Lauren Dickason possibly sentenced in March

Henry

Lauren Dickason could possibly hear her fate in the strange next month.

A new provisional date of March 20 has been assigned to Dickason’s case in the Christchurch High Court in New Zealand.

Judge Cameron Mander and Dickason’s legal team agreed on the new tentative date via a telephone conference this week, reports NZ Herald.

Dickason, who is currently being treated in a psychiatric unit at Hillmorton Hospital in Christchurch, was not present at the discussions.

The sentencing proceedings have been postponed several times.

NZ Herald reports that if the sentencing proceedings cannot continue next month for any reason, a new date will be assigned to Dickason’s case.

RNews earlier reported that a provisional date of 2 February was assigned to Dickason’s case at the end of last year after her initial sentencing date of 19 December was also postponed.

Dickason, the South African mother who killed her three young daughters shortly after her family’s emigration to New Zealand, was found guilty in the High Court in Christchurch in August last year of murdering Liané (6) and the two-year-old twins, Maya and Karla.

After a week-long trial, the jury finally found in a majority verdict that on the evening of 16 September 2021 – shortly after her family emigrated and settled in Timaru – Dickason suffocated her three little girls with cable ties and then with their blankets, after which she tried to take her own life.

Dickason’s husband, Graham, returned from a work dinner on the evening in question and found Lauren in the kitchen of their home in Timaru.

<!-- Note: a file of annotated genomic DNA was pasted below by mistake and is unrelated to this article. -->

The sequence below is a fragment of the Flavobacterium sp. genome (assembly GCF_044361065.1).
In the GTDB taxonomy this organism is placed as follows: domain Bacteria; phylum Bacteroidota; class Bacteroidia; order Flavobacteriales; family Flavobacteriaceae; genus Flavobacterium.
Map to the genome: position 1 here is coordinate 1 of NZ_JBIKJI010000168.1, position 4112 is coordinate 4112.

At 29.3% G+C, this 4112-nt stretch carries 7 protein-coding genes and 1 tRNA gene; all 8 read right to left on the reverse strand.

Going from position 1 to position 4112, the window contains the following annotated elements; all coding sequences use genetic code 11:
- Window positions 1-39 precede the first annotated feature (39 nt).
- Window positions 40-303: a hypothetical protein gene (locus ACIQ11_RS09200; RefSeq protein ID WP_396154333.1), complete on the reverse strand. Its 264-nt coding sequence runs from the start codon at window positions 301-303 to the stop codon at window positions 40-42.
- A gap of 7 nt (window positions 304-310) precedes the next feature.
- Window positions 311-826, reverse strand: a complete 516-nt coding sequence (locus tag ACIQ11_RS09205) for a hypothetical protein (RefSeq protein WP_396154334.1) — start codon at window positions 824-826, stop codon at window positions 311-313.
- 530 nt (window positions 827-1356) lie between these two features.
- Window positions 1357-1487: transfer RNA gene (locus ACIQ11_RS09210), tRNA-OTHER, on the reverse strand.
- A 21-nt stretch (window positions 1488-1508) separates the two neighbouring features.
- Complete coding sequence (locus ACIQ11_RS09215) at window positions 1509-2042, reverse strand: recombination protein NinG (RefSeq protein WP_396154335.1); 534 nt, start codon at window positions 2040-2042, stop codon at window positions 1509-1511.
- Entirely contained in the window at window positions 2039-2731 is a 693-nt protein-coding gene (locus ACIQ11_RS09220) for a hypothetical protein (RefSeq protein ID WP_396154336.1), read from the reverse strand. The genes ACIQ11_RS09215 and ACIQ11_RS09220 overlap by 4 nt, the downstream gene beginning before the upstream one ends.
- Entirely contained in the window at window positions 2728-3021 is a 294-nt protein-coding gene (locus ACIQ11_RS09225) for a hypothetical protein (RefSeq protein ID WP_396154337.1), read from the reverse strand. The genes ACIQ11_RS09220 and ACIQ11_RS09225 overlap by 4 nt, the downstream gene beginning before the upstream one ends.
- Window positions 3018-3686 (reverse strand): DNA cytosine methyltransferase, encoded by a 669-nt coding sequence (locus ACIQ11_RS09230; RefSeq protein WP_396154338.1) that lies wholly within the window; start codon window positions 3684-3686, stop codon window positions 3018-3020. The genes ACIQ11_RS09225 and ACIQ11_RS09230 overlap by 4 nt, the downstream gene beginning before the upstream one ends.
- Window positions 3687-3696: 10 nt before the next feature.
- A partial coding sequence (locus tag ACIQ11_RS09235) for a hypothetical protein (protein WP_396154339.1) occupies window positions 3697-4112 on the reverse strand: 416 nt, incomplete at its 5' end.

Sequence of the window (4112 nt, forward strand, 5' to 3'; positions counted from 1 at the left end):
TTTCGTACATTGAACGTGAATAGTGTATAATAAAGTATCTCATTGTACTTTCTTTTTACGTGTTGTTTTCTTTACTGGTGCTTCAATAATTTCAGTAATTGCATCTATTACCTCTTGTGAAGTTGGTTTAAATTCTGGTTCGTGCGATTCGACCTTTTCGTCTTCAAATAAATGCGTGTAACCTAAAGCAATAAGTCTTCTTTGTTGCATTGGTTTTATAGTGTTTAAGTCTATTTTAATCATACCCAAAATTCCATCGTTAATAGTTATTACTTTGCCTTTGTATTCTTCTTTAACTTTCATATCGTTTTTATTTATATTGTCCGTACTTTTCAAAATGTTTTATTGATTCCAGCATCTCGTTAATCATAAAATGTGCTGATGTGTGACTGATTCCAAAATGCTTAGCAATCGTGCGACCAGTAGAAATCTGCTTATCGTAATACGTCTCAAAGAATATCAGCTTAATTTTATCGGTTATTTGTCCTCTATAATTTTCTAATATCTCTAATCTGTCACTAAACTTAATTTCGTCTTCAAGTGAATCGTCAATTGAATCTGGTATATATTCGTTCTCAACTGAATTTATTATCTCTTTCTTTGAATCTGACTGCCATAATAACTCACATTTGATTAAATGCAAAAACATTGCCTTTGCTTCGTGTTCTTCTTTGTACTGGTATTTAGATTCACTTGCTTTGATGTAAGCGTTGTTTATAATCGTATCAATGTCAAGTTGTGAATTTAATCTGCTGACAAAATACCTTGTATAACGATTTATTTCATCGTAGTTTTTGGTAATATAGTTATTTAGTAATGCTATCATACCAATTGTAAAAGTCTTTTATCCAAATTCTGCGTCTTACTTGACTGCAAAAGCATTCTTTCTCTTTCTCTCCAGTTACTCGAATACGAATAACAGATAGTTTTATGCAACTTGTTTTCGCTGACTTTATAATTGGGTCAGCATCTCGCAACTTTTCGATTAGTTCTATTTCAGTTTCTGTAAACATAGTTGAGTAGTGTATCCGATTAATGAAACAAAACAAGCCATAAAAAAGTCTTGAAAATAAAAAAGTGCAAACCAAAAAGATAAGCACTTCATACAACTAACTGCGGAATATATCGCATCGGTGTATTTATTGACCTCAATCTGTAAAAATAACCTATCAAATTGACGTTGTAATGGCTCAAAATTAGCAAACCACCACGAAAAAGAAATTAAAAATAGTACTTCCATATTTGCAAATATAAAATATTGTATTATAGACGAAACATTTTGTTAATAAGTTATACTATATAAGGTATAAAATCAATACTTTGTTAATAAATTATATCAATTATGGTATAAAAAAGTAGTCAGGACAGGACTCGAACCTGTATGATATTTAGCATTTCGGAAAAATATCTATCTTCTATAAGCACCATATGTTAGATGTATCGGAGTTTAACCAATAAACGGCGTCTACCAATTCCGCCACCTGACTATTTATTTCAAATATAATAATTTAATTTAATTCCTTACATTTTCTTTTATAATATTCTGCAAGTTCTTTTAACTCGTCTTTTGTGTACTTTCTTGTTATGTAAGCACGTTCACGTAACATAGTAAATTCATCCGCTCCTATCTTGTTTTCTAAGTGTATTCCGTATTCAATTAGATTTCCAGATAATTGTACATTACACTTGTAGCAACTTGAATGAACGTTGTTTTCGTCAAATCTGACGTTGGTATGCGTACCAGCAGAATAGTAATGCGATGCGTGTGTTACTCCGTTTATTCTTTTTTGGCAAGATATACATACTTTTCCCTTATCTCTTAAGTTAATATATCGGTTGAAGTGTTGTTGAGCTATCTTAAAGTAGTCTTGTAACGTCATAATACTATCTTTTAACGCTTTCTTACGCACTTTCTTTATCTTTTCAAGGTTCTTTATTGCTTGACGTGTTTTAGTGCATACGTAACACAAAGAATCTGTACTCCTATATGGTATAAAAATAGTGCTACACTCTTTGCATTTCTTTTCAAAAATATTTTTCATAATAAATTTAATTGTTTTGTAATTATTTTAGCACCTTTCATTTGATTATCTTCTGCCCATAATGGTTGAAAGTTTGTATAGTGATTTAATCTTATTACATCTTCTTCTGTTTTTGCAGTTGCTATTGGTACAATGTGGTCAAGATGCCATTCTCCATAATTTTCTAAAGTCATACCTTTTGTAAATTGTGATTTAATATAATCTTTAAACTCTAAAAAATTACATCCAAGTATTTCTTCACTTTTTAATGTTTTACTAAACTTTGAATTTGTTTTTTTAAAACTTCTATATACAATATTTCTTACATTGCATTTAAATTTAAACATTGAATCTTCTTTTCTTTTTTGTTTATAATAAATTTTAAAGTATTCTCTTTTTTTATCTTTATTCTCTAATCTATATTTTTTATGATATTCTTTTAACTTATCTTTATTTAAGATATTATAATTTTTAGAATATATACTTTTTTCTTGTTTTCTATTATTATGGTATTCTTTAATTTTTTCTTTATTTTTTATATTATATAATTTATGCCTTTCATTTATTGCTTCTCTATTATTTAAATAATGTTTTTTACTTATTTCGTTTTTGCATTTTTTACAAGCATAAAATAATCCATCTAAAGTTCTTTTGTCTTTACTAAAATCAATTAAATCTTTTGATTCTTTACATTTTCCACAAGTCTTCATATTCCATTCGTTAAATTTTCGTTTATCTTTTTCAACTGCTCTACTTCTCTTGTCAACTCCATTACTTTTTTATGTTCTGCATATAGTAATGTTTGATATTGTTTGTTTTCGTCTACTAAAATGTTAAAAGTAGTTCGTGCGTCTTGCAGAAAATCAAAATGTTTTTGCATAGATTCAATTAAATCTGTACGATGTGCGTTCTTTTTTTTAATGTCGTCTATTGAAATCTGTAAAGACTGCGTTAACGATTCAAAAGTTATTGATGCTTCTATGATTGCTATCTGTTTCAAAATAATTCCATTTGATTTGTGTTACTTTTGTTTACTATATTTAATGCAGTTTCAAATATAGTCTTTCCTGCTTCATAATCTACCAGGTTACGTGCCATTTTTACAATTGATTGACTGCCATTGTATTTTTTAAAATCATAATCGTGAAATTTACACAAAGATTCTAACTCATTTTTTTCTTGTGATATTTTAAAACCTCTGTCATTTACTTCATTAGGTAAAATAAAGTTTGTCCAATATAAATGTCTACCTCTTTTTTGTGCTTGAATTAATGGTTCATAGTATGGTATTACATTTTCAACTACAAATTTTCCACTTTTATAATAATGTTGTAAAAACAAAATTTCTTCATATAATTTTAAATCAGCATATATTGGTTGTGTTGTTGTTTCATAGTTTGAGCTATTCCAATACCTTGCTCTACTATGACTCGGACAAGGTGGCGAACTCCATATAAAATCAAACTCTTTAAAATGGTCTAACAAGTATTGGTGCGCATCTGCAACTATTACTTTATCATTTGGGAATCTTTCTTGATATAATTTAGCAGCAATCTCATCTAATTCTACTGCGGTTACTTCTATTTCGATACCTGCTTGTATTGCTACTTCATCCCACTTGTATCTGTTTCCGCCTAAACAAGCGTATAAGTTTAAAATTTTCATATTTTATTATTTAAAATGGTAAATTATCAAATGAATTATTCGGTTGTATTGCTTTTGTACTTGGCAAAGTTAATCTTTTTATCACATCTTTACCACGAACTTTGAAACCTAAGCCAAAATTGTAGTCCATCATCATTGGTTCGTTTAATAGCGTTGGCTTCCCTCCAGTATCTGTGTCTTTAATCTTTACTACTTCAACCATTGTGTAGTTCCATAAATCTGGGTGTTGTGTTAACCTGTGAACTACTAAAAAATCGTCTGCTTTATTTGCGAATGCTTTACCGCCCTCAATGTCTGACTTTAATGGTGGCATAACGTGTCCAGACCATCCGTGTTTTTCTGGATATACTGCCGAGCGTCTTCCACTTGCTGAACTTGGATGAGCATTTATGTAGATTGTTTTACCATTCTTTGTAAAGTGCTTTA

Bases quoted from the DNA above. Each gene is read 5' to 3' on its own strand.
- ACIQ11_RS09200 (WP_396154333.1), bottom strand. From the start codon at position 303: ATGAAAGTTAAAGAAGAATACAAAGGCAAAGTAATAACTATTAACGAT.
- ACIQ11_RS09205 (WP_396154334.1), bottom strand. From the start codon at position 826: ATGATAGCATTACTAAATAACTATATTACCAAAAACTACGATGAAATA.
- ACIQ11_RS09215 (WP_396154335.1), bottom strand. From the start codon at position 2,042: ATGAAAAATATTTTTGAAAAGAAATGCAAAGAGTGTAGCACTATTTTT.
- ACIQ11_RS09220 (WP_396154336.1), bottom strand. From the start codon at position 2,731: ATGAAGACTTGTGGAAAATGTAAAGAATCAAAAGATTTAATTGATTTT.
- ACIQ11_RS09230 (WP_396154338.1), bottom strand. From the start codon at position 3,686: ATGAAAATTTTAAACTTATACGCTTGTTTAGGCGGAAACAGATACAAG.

Graham told the trial that he went to the girls’ rooms. They lay in their beds and were covered with blankets. He lifted the blankets and saw the cable ties around their necks. Their little faces were pale. Graham hastily cut the cable ties around his daughters’ necks with scissors, but they were already dead.

Dickason admitted during her trial that she killed the children in September 2021, but denied that it was murder. She pleaded not guilty to the charges against her and argued in her defense that she was mentally ill at the time of the murders and was not accountable.

Every aspect of Dickason’s years-long battle with depression, her infertility, family life and mobile phone records were analyzed in court last year.

The minimum sentence for murder in New Zealand is life imprisonment.

During Dickason’s sentencing, Mander will establish a period during which she may not be eligible for parole.

Mander must also determine where Dickason will serve her sentence; in a prison or in a forensic psychiatric facility.

Read all RNews’s reports on the sensational case here.